A: While I understand them, and have a great deal of respect for some of those that harbor such concerns, I don’t personally subscribe to that notion. I’d readily concede that there would be initial pain for some of the distributions if they were forced to compete with an OpenSolaris branded distribution, I believe that the long term influx of new users would ultimately be of benefit to everyone. The rising tide lifts all boats, and so on. It’s easy to imagine a scenario, for example, where I show up to opensolaris.org as someone completely unfamiliar with the technology, download the OpenSolaris distribution and like what I see, yet pine over the lack of GNU tooks, apt, and Debian packages: wherein lies an opportunity for Nexenta. Maybe I make the jump straight to Nexenta today, but just as likely I can’t navigate the existing options and default back to Linux.
Q: Besides, I thought choice was good? Isn’t community important?
A: Well, that question presupposes that choice and community are the same thing, and that’s a leap, in my experience. It is true, certainly, that choice is generally understood to be welcome: the alternative, after all, being the lock-in that users instinctually fear. With good reason.
But it is also true that choice has negative consequences. As r0ml explains so eloquently in this deck (PDF warning), choice means that “decisions require more effort, mistakes are more likely, and blame is more severe.” It’s the first point that I see as the real concern with respect to OpenSolaris, but they’re all relevant.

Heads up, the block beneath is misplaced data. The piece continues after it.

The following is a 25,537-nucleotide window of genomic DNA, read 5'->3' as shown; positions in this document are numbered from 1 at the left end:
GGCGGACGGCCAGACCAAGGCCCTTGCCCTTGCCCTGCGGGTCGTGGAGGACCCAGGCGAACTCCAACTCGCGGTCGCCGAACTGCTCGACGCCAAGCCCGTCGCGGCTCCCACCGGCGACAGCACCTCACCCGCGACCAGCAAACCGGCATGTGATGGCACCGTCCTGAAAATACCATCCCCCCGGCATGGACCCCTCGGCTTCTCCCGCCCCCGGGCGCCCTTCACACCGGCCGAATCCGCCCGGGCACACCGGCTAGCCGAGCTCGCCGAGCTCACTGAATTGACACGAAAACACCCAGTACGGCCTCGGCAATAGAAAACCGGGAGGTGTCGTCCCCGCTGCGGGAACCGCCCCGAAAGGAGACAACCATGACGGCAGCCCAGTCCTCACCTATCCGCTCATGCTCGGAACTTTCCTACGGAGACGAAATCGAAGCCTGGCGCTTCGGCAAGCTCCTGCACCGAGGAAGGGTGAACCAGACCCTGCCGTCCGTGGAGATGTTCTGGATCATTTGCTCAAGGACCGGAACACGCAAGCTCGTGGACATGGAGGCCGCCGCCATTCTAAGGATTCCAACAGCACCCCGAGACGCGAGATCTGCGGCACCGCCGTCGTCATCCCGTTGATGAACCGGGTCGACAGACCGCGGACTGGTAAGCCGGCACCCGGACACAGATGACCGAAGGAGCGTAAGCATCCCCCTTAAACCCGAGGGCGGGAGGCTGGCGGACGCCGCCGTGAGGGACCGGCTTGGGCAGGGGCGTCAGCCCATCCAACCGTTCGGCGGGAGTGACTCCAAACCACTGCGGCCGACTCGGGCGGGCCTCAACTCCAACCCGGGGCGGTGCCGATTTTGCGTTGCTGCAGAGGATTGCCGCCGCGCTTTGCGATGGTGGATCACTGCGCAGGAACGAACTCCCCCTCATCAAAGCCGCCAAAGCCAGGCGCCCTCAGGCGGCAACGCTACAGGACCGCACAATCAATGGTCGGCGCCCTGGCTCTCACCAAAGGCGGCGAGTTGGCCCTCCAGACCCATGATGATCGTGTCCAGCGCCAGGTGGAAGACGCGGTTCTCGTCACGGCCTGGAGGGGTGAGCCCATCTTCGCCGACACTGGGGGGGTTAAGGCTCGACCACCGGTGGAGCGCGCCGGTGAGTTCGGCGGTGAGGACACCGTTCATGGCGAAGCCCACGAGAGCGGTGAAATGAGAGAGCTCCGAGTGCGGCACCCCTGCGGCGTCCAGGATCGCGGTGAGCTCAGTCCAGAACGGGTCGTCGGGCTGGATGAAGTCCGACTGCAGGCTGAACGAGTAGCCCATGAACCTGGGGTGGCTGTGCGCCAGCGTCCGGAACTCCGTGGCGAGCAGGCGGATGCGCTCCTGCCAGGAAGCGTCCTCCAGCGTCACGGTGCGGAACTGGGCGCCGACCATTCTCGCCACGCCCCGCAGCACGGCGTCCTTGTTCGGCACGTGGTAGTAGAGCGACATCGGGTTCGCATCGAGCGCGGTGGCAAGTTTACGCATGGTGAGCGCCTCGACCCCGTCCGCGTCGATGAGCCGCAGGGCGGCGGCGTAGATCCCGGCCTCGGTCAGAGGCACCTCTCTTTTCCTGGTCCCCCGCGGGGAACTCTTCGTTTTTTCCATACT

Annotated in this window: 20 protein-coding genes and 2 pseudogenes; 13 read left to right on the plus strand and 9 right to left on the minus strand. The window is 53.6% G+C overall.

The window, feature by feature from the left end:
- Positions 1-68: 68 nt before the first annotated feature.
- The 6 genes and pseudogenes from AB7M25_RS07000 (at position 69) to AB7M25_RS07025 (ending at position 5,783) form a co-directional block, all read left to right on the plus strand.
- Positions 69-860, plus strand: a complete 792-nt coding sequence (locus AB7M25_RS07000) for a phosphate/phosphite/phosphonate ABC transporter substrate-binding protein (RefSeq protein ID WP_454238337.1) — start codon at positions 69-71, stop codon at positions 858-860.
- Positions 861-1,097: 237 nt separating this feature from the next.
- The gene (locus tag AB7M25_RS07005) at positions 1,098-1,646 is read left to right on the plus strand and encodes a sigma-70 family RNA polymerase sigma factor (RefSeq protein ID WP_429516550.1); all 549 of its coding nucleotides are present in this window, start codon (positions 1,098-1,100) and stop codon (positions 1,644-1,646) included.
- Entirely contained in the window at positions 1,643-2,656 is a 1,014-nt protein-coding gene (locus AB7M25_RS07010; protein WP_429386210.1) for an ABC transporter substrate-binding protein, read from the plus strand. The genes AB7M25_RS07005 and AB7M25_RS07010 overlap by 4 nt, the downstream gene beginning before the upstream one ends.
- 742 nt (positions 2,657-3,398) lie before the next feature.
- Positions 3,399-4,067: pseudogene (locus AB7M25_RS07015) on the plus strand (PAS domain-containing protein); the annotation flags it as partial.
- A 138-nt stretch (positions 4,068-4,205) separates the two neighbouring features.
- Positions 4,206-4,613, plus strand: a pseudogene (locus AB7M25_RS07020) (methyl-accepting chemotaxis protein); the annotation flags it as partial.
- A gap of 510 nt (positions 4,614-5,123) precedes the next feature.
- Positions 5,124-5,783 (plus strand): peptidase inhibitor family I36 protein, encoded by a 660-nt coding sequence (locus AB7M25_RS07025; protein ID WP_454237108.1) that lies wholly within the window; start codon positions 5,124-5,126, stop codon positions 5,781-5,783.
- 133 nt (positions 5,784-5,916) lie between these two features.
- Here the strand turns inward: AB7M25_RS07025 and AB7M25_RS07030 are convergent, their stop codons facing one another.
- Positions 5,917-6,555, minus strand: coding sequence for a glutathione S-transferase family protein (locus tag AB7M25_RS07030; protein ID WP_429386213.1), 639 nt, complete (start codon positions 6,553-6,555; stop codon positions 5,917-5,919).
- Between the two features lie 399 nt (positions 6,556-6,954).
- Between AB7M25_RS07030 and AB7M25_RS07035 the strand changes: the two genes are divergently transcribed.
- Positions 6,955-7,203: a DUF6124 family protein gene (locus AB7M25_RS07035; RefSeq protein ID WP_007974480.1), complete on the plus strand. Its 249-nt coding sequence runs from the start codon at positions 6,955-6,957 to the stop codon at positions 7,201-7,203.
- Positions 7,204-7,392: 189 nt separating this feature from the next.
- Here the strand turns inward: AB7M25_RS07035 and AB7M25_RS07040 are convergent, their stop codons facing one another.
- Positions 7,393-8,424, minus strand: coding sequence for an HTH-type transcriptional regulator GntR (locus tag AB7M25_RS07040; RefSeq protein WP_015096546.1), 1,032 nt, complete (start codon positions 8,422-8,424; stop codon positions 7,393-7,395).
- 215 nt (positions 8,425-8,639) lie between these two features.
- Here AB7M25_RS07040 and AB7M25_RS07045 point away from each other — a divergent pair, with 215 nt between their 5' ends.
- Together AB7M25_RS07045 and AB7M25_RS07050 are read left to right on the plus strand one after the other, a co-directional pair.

So while it’s true that the biggest community wins – at least as far as I’m concerned – it’s not necessarily true that the biggest community is the one offering the most choices. In some cases, in fact, the reverse might even be true. I don’t want to choose between different flavors of WordPress, for example, unless there’s a compelling reason to do so – as is true with WordPress MU.
Q: Well, what of the trademark concerns?
A: That would indeed be a critical question, because while as stated above I’m for a singular branded OpenSolaris distribution, granting it exclusive license as an adjective would be – to me – a serious problem. Fortunately, however, it’s my understanding that the Sun folks have worked things out such that trademark can be extended to outside projects, with the hows to be worked out in future.
Q: Anything more to say?
A: Well, there’s a great deal that I’ve glossed over here simply as a function of time, but if there are specific questions, objections or comments folks would like to throw out there, I’m all ears.